Online Lottery Sales Falling Short As Big Powerball Drawing Approaches
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Updated 08/15/12 – 9:37 p.m.
CHICAGO (CBS) — Lottery vendors are busy as players snap up tickets for the $337 million Powerball drawing Wednesday night, while officials say online lottery ticket sales have been falling short of expectations.
As WBBM Newsradio’s Regine Schlesinger reports, sales have been brisk Wednesday at lottery machines, but Illinois Lottery Director Michael Jones said online sales have fallen short of projections ever since they began last March.
LISTEN: WBBM Newsradio’s Regine Schlesinger reports
“We still do $60-70,000 a week in sales over the Internet but, our research suggested that between 600,000 and a million people would begin playing the lottery when the prize was $100 million or more,” Jones said.
Jones says the problem is a website that is not especially user-friendly.
“It’s not particularly conducive to people playing. They found it difficult to register and they minded giving out so much information,” Jones said. “So we’re completely revamping that and we will be re-introducing a much more user-friendly interface.”
In March, Illinois was the first state in the nation to offer individual lottery tickets online. The program to sell the tickets online went ahead over the objections of owners of 7-Eleven franchises, who warned of massive layoffs that could come as a result of online lottery sales.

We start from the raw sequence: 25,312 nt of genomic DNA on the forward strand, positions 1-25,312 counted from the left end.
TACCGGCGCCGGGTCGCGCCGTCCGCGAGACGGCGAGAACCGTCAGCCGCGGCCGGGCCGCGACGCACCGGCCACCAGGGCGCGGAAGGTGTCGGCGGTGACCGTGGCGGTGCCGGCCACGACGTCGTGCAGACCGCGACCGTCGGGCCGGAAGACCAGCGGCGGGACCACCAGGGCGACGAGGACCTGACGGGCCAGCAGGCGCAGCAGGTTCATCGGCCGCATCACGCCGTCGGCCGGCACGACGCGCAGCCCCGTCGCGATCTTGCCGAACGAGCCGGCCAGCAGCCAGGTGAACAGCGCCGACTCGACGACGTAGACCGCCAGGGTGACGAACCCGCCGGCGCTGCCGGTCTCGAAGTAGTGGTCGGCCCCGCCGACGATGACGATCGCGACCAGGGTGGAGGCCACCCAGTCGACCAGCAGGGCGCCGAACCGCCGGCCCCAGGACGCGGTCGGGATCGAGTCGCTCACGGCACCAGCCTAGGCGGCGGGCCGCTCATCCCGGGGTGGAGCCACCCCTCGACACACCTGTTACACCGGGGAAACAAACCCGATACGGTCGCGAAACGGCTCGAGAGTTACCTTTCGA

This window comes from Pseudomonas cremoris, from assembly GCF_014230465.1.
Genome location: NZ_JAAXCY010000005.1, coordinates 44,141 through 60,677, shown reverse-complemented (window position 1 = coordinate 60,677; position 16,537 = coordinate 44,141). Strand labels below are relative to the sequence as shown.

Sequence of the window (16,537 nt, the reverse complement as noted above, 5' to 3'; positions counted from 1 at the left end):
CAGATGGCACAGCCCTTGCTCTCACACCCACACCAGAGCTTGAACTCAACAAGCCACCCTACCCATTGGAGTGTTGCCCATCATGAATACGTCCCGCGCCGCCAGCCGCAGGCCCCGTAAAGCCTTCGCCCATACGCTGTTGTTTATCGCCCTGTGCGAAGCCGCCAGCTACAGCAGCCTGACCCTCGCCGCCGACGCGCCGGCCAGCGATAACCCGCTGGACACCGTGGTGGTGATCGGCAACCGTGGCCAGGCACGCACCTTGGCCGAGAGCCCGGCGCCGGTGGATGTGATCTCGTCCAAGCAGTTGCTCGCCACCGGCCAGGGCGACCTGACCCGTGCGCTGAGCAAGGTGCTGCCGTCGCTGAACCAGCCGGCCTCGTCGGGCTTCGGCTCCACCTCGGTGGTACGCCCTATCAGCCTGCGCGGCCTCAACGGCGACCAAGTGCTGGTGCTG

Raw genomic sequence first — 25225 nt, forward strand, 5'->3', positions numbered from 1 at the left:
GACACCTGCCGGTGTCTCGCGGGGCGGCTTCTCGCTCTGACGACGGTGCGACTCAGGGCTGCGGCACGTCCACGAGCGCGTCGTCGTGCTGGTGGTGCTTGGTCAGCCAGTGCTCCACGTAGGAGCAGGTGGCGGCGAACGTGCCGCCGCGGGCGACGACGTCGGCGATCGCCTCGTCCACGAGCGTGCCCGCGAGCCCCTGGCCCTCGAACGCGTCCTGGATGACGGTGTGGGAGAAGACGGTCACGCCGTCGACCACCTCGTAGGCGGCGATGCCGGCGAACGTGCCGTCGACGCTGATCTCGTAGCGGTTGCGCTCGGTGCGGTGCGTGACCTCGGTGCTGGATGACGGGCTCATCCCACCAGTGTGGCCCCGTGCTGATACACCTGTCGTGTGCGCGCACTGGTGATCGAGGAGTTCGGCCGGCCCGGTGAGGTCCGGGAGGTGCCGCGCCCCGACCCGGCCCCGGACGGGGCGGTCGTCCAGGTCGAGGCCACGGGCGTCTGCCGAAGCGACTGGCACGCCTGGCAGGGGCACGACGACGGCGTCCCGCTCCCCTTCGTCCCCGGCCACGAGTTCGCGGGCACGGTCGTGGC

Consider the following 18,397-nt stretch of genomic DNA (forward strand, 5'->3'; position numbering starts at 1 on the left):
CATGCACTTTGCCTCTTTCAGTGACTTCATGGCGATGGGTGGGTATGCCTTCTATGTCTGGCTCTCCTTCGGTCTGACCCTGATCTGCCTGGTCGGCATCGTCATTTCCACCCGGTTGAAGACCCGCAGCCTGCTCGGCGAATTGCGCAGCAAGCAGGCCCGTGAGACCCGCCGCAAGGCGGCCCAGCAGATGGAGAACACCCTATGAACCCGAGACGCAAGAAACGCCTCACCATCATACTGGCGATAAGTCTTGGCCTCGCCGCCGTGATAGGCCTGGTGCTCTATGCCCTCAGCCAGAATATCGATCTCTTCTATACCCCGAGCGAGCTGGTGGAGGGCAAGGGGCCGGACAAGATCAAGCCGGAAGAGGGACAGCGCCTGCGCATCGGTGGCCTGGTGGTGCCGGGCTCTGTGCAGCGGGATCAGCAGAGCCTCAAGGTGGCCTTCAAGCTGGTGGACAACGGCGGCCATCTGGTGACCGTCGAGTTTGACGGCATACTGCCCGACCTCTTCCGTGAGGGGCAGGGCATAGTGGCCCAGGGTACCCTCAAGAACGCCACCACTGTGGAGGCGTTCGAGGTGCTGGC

Others have expressed concern about privacy on the Web site. Signing up to play the Lottery online requires users to provide their date of birth, phone number and Social Security number.
The Lottery hopes to have the Web site upgrade completed within a month.
Meanwhile, the $337 million Powerball jackpot now being offered is among the largest in Powerball history.
But winning isn’t everything. In fact, as CBS 2’s Suzanne Le Mignot reports, the big money prize can bring big frustrations.
In Chicago Heights, there are six people claiming they were wrongfully excluded from a $118 million Mega Millions jackpot earlier this year. Now a judge has the task of sorting out everyone’s rights.
Michael LaMonica, an attorney for two co-workers at Pita Pan Old World Bakery in Chicago Heights, said his clients deserve a share of the $118 million winnings from the May 4 Mega Millions drawing, because they were regularly part of a work lottery pool.
“The law, as we see it in Illinois, is that when you play the lottery, you’re part of a joint venture, unless there’s something in writing specifying something otherwise from the outset,” LaMonica said.
Earlier this year, a group of co-workers at Pita Pan won $9, and those winnings rolled over for the next pool, which turned out to be the winning $118 million ticket.
But LaMonica’s clients didn’t contribute any extra money to the $9.00 already in the pot, so their co-workers said they shouldn’t get any of the money.
LaMonica said, when pooling money for a lottery, players should put something down in writing about who contributed money to the tickets, and should get a share of any winnings.
“It’s simple, it takes a couple minutes, and it avoids a lot of problems,” he said.
At Emporium Liquors in Chicago Heights, players were thinking all of their problems would go away with a $320 million dollar Power Ball jackpot win on Wednesday.
Roman Herrera said, “I hope I can win, and share with my family, and enjoy.”
Tetika Woods said, “I’m gonna win, and I’m gonna retire when I win too.”
Board certified clinical psychologist Dr. Daniela Schreier said those who win need to avoid making huge changes to their lifestyle.
“We have to be really moderate and step back. The emotional spending will kill us,” she said.
Schreier also said you should get a financial advisor so you’ll be secure down the road. She said statistics show most lottery winners end up in bankruptcy within two years.